Midcentury UFO literature, anemoia, and bitterness: Part 2

a halftone illustration of a UFO and the NYC skyline with the words "anemoia in NYC, feels bad, man"

Check out part one of this post.

One of my favorite terms is anemoia, or "nostalgia for a time or place that one has never known." It was coined in John Koenig's Dictionary of Obscure Sorrows, which I own but haven't read cover-to-cover yet.

I wonder, is there a term for nostalgia for a time that it is impossible for you to know? (I'll let you know if I find out.)

I started writing this post (and yesterday's post) with the intention of talking about the sometimes unbearable, sometimes alluring nostalgia and anemoia of a lot of UFO literature that I've been reading.

I've been particularly interested in John Keel's work recently. A month or so ago, while flipping through his old Anomaly newsletter on archive.org, I realized that I'm not just attracted to some of his thoughts about UFOs.

I'm certainly interested in what he has to say about the paranormal, of course. But part of my fascination with his work is anemoia.

Keel was part of a generation of people who could make a good, secure living off of journalism and writing. As I discussed in depth yesterday, that's something that is almost unheard of today (and you can believe me, as someone who has worked in adjacent industries my entire career).

You can eke out a living as a writer these days, if you're lucky, but it is incredibly difficult. Especially if you're looking to publish things with your byline. Especially if you want health insurance. There's none of that prosperity that seemed to characterize writing in the midcentury, when pulp magazines were big.

And so much of the history of UFOs seems to be tied up in the pulp magazines.

Think about someone like Raymond Palmer, who was a pulp magazine editor before he became the publisher of UFO and paranormal magazines. He popularized the Shaver Mystery during his tenure at Amazing Stories, leveraging the popularity of the pulp magazine to bolster this supposedly true, conspiracy-theory-esque piece of fiction. He had a nice career as a publisher and author.

I love looking through old UFO magazines on archive.org, but it can be difficult sometimes.

I vacillate between feeling nostalgic and loving the sense of time and place that these magazines evoke, and feeling deeply jealous, resenting people who had easier, more straightforward careers then many writers have nowadays.

It can be a difficult thing to balance, and I don't think I'm the only artist-type millennial who feels both deep anemoia and bitterness when thinking about a time and a place when getting paid for creative work was easier, both because the cost of living was so much lower and because pay was so much higher.

I feel a similar set of emotions when reading some of Whitley Strieber's books. If I recall correctly, in Communion, he mentions owning both an apartment in Manhattan and a cabin in Upstate New York. That sort of prosperity as a writer nowadays just doesn't exist, except for a few big names. The cost of real estate in all of the United States, but especially in the New York City area, is eyewatering.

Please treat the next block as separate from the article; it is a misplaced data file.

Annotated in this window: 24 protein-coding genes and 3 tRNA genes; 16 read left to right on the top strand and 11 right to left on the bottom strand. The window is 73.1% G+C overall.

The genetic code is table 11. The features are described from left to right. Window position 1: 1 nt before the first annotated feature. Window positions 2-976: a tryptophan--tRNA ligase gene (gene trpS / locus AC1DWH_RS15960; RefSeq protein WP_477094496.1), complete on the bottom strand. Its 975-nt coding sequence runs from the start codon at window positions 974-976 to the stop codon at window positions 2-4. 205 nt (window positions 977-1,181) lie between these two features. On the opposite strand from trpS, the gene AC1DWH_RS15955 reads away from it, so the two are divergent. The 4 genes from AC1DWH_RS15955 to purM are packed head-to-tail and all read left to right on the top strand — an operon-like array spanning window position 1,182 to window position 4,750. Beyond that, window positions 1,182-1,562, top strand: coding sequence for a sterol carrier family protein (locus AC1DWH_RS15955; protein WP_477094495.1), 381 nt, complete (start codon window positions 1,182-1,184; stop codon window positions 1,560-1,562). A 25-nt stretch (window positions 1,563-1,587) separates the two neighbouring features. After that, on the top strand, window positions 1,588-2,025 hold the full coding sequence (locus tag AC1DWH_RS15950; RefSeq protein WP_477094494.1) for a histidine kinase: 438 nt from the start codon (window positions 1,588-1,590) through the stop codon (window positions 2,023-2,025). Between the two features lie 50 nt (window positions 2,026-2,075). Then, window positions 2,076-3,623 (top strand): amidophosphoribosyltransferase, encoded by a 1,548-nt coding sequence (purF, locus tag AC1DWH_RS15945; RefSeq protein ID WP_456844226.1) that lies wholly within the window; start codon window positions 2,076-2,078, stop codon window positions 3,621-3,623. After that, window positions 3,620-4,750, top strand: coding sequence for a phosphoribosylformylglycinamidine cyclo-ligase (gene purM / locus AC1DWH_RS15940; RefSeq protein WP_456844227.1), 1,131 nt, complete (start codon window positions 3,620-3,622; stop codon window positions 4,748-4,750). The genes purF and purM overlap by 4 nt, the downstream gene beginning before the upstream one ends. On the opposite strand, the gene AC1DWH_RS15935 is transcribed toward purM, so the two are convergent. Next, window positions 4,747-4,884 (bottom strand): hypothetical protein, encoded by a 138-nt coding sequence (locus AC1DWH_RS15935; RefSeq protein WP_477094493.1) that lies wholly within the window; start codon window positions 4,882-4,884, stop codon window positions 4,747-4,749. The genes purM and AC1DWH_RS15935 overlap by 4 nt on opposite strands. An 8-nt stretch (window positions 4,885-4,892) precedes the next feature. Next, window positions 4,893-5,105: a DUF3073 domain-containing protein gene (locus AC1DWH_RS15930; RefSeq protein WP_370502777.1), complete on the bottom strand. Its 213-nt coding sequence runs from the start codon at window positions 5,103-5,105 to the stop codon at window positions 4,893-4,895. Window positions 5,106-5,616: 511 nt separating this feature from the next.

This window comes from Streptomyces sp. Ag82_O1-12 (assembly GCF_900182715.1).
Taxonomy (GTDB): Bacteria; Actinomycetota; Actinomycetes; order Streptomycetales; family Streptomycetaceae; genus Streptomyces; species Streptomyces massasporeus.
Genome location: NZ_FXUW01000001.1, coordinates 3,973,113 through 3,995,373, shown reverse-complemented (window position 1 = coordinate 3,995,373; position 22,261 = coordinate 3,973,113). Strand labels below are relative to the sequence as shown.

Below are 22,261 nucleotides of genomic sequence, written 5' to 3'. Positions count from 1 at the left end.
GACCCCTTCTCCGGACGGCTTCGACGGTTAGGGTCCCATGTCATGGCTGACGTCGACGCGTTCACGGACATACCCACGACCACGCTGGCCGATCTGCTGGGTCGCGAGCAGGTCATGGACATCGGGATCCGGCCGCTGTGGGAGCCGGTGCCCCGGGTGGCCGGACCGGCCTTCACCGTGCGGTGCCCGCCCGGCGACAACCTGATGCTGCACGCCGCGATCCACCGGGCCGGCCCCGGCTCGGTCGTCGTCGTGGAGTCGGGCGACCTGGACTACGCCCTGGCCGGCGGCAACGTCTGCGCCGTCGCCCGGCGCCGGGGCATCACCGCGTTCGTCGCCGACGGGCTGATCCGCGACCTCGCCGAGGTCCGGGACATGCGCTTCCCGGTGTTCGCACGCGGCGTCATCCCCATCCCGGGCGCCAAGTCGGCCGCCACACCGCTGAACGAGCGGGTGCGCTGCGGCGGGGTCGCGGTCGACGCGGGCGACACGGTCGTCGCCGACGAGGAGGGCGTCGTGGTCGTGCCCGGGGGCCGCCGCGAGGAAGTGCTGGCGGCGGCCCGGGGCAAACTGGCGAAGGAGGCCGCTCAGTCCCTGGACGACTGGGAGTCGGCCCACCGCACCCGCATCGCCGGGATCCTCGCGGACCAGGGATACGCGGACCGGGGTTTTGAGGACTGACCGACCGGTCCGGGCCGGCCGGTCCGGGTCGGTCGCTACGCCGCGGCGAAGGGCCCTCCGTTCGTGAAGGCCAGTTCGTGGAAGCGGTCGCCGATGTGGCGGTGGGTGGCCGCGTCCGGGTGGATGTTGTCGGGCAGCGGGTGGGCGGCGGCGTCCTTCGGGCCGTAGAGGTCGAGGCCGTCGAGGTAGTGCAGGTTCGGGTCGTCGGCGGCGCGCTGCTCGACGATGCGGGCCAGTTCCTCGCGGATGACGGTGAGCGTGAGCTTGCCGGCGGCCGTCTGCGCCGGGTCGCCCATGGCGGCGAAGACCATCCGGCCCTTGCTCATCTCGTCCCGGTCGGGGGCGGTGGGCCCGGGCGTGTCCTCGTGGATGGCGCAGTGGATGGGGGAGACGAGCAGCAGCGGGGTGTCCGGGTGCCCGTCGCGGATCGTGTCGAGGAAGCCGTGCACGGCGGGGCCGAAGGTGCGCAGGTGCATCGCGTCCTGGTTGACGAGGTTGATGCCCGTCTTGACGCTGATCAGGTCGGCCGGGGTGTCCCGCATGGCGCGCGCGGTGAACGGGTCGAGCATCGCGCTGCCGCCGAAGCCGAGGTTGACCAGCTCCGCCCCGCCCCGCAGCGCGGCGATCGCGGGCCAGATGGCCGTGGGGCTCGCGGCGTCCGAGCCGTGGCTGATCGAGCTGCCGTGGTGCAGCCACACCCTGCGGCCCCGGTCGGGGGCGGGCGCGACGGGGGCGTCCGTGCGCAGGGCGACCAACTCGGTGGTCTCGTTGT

Anyway, I'm sure I'm not the only person who feels this way. But it is a strange mix of emotions to feel creeping in while doing paranormal research.

And it makes a certain sort of sense to me that the anemoia that motivates me today while reading about midcentury UFO lore is so similar to the feelings that motivated me to read so much midcentury literature that was set in New York City back when I was a teenager.

I love the stories and the images they conjure. Sometimes I can imagine that it's all fiction, the same way I might read fantasy novels set in alternate universes. Sometimes I can get wrapped up enough in the nostalgic lore that I can imagine I'm there. I look at old UFO newsletters, admire their homespun charm, the typewritten text and Xeroxed newspaper clippings.

But then I slip back into reality and feel my resentment simmer.

It's not that I think things should be like they were in the 1950s. But it's hard not to feel rage that now, more than ever, everyone could be living more prosperous, easier lives, but we aren't. We have so many more resources and time-saving technologies than we did before. But so often, instead of helping us, those technologies are typically leveraged against the very people they could be aiding.

So—what's my point here?

It's easy to look past our own emotions and biases when doing paranormal research. To strip information from its context—both the context of its author and time, but also our own context as readers. (Or at least it's easy to convince yourself you're being "objective.")

But even if you ignore your own feelings--or don't bother trying to examine them--that doesn't mean that they don't color your research. Your feelings still guide your curiosity, lead you to some topics and away from others.

And the context in which things are written change both the story that the author is telling, and also the story of the people from whom they collected their data.

I'm not particularly well-read when it comes to UFOs, and I'm curious how the changing world and peoples' changing prosperity might have affected UFO literature from the mid-century and beyond. It's something that I certainly have an eye out for and as I read.

And you can expect plenty more nostalgic and anemoic dispatches from me as I dig into more retro UFO literature. Because while I have plenty of critical, bitter thoughts, I still can't help but be charmed by the aesthetic, charm, and sparkling optimism that creeps into midcentury writing.